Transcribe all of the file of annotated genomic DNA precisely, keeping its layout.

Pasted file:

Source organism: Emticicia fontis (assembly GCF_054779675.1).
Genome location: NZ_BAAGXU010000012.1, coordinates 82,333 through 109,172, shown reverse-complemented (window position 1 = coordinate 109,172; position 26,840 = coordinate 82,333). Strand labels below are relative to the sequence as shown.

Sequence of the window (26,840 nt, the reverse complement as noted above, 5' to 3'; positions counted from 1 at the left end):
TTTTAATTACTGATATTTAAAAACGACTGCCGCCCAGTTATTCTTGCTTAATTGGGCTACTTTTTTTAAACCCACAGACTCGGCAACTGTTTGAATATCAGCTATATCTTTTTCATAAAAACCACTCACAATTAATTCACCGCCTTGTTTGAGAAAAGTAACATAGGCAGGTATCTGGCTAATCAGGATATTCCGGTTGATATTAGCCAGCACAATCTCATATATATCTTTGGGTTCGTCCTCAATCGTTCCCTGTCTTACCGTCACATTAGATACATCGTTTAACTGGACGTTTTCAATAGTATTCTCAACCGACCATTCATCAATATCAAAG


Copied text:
Source organism: Emticicia fontis (assembly GCF_054779675.1).
Genome location: NZ_BAAGXU010000012.1, coordinates 82,333 through 109,172, shown reverse-complemented (window position 1 = coordinate 109,172; position 26,840 = coordinate 82,333). Strand labels below are relative to the sequence as shown.

Sequence of the window (26,840 nt, the reverse complement as noted above, 5' to 3'; positions counted from 1 at the left end):
TTTTAATTACTGATATTTAAAAACGACTGCCGCCCAGTTATTCTTGCTTAATTGGGCTACTTTTTTTAAACCCACAGACTCGGCAACTGTTTGAATATCAGCTATATCTTTTTCATAAAAACCACTCACAATTAATTCACCGCCTTGTTTGAGAAAAGTAACATAGGCAGGTATCTGGCTAATCAGGATATTCCGGTTGATATTAGCCAGCACAATCTCATATATATCTTTGGGTTCGTCCTCAATCGTTCCCTGTCTTACCGTCACATTAGATACATCGTTTAACTGGACGTTTTCAATAGTATTCTCAACCGACCATTCATCAATATCAAAG